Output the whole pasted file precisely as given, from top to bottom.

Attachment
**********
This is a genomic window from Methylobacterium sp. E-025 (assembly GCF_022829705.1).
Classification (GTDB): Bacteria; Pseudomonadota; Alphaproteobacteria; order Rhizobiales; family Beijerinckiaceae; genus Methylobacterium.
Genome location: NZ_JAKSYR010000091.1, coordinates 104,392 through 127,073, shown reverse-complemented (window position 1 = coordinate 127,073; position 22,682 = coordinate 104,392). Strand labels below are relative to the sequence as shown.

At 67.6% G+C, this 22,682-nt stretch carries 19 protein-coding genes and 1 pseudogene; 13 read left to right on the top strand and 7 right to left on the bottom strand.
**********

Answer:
This is a genomic window from Methylobacterium sp. E-025 (assembly GCF_022829705.1).
Classification (GTDB): Bacteria; Pseudomonadota; Alphaproteobacteria; order Rhizobiales; family Beijerinckiaceae; genus Methylobacterium.
Genome location: NZ_JAKSYR010000091.1, coordinates 104,392 through 127,073, shown reverse-complemented (window position 1 = coordinate 127,073; position 22,682 = coordinate 104,392). Strand labels below are relative to the sequence as shown.

At 67.6% G+C, this 22,682-nt stretch carries 19 protein-coding genes and 1 pseudogene; 13 read left to right on the top strand and 7 right to left on the bottom strand.